The aim of the Agricultural Marketing Information Service (AMIS) is to improve agricultural stakeholders’ ability to access, gather, analyze and use information to better respond to market needs.
The Agricultural Marketing Office (AMO) aims to develop an Agricultural Marketing Information Service that provides consistent, accurate and timely market information and intelligence to all concerned stakeholders. This is being done in order to assist the stakeholders in generating higher returns from their relevant enterprises, and to contribute to economic growth and poverty reduction.
The Agricultural Market Information Service has two main components: the market informationcomponent and the market development component.
The Agricultural Marketing Officers in Phnom Penh and 13 other provinces collect wholesale agricultural price information three times per week, and retail agricultural price information one time per week, in 22 major markets and other collection points. The price information is broadcasted daily through local FM and AM radio stations, website, bulletins and by SMS. Reports detailing the price information are produced and distributed to the various ministries and relevant institutions in order to assist in policy making and planning.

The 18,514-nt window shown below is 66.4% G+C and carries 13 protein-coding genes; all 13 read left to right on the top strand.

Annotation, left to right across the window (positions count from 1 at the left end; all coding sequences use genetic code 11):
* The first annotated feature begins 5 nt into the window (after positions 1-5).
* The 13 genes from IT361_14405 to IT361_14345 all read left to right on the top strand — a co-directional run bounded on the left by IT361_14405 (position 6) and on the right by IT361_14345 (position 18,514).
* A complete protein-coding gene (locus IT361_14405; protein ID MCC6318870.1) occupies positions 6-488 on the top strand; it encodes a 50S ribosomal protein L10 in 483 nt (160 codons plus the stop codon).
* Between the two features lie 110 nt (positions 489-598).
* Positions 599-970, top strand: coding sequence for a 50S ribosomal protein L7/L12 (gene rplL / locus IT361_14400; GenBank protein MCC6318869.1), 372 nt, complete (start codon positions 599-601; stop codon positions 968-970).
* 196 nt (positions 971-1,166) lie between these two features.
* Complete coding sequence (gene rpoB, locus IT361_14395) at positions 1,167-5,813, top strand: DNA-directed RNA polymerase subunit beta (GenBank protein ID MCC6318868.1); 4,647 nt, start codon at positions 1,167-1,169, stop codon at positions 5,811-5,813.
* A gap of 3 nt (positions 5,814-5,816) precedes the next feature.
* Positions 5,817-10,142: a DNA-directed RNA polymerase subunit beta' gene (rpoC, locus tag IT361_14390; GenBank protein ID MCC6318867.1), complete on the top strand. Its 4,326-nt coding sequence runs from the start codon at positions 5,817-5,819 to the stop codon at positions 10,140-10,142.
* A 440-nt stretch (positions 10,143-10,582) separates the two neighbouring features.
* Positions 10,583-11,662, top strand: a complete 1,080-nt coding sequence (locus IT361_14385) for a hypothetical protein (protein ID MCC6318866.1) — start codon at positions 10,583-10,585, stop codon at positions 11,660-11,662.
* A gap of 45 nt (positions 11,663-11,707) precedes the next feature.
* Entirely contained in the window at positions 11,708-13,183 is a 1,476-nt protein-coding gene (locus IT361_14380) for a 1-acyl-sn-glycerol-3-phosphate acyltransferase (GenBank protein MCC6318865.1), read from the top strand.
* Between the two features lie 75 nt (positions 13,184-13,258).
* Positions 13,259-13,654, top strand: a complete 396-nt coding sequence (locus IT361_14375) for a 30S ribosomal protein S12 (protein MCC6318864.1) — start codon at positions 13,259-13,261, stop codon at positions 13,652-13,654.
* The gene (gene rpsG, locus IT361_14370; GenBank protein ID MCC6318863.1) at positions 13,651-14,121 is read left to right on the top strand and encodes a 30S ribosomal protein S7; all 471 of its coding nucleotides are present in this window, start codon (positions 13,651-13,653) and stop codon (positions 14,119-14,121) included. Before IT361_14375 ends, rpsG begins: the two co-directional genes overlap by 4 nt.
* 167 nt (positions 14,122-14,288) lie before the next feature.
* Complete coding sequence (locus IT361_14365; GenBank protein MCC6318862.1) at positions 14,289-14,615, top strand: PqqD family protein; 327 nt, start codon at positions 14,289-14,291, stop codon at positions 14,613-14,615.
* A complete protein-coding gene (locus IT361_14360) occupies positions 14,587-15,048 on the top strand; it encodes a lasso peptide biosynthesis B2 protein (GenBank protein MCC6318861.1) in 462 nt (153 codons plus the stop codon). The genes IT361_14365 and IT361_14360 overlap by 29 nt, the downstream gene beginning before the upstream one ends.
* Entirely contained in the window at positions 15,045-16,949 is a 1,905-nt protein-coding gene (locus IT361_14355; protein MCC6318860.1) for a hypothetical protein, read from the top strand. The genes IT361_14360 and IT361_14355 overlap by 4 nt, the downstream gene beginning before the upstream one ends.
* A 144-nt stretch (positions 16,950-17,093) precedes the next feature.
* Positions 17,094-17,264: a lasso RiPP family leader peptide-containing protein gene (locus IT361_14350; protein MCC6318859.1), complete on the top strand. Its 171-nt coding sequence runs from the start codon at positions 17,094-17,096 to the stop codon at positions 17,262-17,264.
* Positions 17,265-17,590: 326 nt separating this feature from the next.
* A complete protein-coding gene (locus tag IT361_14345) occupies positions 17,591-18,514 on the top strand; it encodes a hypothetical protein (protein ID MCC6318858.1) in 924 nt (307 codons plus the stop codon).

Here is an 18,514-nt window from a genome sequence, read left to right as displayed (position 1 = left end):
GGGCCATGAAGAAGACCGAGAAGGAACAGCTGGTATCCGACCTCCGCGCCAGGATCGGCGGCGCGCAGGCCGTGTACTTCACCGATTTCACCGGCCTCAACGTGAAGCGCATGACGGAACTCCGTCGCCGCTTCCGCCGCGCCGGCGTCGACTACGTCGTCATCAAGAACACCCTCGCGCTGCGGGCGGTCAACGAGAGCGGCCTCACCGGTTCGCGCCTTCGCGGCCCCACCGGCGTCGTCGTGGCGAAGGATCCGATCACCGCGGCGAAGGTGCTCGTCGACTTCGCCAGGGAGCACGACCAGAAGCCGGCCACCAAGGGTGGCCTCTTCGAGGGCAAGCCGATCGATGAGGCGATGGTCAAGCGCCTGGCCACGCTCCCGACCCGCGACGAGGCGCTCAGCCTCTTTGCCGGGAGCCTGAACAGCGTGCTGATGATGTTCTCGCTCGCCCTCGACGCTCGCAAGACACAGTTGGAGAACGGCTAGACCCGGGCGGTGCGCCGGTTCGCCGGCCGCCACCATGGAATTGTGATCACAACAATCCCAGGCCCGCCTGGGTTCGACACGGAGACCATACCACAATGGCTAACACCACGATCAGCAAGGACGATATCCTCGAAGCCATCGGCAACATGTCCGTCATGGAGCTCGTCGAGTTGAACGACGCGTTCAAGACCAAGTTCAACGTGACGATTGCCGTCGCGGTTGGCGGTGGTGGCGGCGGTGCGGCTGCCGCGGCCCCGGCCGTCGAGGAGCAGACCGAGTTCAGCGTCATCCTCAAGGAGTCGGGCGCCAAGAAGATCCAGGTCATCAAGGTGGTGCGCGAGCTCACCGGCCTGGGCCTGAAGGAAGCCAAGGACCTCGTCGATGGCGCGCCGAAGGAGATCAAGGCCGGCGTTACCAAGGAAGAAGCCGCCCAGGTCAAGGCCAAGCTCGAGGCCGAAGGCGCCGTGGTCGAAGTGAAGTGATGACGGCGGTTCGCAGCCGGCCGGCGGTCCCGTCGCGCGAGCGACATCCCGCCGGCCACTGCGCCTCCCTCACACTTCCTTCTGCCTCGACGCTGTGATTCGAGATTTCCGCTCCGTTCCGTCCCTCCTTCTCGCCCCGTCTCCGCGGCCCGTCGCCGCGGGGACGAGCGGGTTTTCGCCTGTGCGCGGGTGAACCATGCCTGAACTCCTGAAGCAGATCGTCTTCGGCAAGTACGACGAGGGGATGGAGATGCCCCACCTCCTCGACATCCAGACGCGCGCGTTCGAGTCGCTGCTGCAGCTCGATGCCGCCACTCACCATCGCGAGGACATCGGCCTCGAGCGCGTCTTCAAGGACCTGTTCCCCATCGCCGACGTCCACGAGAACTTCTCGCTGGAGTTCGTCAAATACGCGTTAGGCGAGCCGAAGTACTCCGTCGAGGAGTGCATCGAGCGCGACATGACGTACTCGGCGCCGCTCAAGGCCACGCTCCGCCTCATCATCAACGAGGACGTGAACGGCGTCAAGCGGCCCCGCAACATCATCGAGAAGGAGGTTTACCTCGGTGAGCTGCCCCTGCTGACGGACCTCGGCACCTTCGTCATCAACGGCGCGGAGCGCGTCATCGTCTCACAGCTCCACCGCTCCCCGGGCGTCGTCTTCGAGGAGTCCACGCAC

In 2009, the market information component was further expanded by the introduction of the SMS based market information system. The SMS system assists agricultural producers and traders by giving them access to the price information which is essential for marketing their produce.
At the end of 2007 AMIS was expanded by the introduction of the Farmer Marketing School (FMS). The FMS was developed to assist producers of fruit and vegetables with the production, grading and marketing of their produce. This was done with the involvement of wholesale traders of fruit and vegetables to establish better links between producers and traders and to utilise the marketing knowledge of the traders.
AMO team members in the provinces have been trained as trainers of trainers (TOT) in order to conduct the FMS training. For each FMS between 22 and 26 farmers are trained in pre- and post-harvest techniques, production costing, grading, packaging, storage and marketing. The duration of the training is four days over a period of one to two weeks, and the farmers that participate are selected by the AMO team. Training is also conducted for NGOs. For example, CARE international and ADDA have both received training from the Farmer Marketing School.
Price information and more details about the Farmer Marketing School are now also available on this website.